revjoaquinwillisweb.gifCan you remember any of your childhood mistakes, hurts or abuse?

Afterward, do you remember seeing God’s hand at work in the incident, and how it shaped who you are? On the other hand, do you remember a time when you could see Satan’s hand at work?

Often, our hearts get broken during childhood. Because as children we are trusting by nature, children trust adults, and through that trust, their capacity to trust God grows.

God holds parents and other adults who influence them accountable for how we affect their ability to trust God.

Jesus warns in Matthew 18:6 that, “But if anyone causes one of these little ones who believe in me to sin, it would be better for him to have a large millstone hung around his neck and to be drowned in the depths of the sea.”

Christ also said in Matthew 18:2, “I tell you the truth, unless you change and become like little children, you will never enter the kingdom of heaven.”

As adults with broken hearts or even as children who are abused, Christ challenges us to turn and become like children. If you consider yourself the most important person in the world and your opinion is the only one that matters, then you are facing in the wrong direction.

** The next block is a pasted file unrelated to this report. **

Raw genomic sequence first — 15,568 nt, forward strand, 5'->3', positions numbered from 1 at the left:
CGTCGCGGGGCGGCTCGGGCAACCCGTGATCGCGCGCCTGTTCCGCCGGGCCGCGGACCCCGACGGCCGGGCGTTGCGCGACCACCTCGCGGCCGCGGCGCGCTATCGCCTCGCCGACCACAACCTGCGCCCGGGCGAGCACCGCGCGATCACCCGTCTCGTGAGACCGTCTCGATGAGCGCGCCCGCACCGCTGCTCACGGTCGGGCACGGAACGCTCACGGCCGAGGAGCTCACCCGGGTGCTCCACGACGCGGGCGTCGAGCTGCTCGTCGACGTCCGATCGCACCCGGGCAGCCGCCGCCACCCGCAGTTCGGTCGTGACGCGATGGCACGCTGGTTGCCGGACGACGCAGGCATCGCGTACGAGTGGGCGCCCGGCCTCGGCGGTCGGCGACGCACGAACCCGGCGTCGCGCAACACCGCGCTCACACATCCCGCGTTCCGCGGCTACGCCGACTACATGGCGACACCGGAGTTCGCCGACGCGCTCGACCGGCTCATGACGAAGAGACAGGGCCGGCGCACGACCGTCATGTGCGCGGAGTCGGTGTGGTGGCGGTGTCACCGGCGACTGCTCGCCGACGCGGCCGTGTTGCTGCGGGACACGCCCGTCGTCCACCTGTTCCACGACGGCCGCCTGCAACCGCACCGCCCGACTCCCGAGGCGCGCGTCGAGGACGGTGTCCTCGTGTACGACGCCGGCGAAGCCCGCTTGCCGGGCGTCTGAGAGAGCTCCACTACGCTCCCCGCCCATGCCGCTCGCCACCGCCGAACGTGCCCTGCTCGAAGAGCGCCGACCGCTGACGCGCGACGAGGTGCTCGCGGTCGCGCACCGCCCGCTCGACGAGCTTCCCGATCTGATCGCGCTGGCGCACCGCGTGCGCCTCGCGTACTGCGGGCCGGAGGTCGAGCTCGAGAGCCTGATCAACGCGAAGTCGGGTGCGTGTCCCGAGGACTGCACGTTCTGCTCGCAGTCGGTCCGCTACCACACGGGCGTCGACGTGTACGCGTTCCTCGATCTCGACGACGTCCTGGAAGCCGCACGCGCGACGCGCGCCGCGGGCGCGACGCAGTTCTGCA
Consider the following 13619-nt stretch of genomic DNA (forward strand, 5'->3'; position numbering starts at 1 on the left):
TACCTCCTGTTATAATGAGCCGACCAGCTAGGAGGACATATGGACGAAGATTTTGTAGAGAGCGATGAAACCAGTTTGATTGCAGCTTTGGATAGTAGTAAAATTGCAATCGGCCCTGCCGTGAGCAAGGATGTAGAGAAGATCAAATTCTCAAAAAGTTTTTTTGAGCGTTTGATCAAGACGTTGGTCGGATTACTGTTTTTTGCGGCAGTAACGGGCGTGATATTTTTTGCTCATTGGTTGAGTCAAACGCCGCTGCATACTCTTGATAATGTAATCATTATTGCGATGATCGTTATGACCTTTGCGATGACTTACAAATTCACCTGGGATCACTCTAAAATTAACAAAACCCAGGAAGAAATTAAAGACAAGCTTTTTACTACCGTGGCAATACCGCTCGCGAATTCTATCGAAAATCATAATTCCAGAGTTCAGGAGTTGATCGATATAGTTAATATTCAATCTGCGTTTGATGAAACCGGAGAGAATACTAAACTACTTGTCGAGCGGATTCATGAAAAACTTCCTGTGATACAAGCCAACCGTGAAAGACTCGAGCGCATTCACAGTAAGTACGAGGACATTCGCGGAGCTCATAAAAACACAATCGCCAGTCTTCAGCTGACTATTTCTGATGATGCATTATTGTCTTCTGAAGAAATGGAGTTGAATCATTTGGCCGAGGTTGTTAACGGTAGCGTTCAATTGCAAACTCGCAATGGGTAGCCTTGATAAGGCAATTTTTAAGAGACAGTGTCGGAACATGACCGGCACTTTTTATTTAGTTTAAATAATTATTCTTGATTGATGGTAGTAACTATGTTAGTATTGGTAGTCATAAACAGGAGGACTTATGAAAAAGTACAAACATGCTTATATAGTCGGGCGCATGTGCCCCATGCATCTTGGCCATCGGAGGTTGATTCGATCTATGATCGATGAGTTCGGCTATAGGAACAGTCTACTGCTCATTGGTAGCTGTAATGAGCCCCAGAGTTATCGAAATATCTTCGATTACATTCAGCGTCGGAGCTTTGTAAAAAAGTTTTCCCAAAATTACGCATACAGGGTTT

As we continue the journey in Bible study with Beth Moore in her book, Breaking Free, she shares the best clue to answer the question of “Was it God or Satan?’’ behind our childhood hurt. That clue, Moore says, is often found in checking to see if sin was involved.

Moore shares two incidents that deeply affected her in childhood. One was a case of abuse, the second was a fall that mangled her teeth. Moore says her teeth became a source of insecurity and embarrassment. Her abuse resulted in shame because heinous sin was involved. Moore states, “Shame is Satan’s stamp of approval.”  

Yet good came from both incidents.  The mangled teeth created in her an “underdog syndrome” helping her to develop compassion for people who are mistreated. The abuse created a greater sense of responsibility for her healing.

A good friend of mine, Ms. Tina Blackwell, often says, “We may not be responsible for our hurt, but we are responsible for our healing.”

Similarly, Moore states, “Just because we don’t think we’re at fault for the abuse, we wonder, ‘It wasn’t me who did wrong – How else could I have responded after such ugly abuse?’’’

We all need to confess our hurts and anger. When we let God know we have sinned, it frees us from the power sin holds over our decisions. Confession allows God to instantly forgive us, cleanse us, and change us.

If you have a broken heart, and you want it mended, then just confess your sins to God. It doesn’t matter whether you are the abused or the abuser, confession is not about assessing fault or blame: It is about being set free. If you are wrestling with who’s at fault, then you are still sinning, and God wants you be free!

The Rev. Dr. R. Joaquin Willis is pastor of the Church of the Open Door at 6001 NW 8th Ave., Miami.  To contact the church, call 305-759-0373 or email the pastor at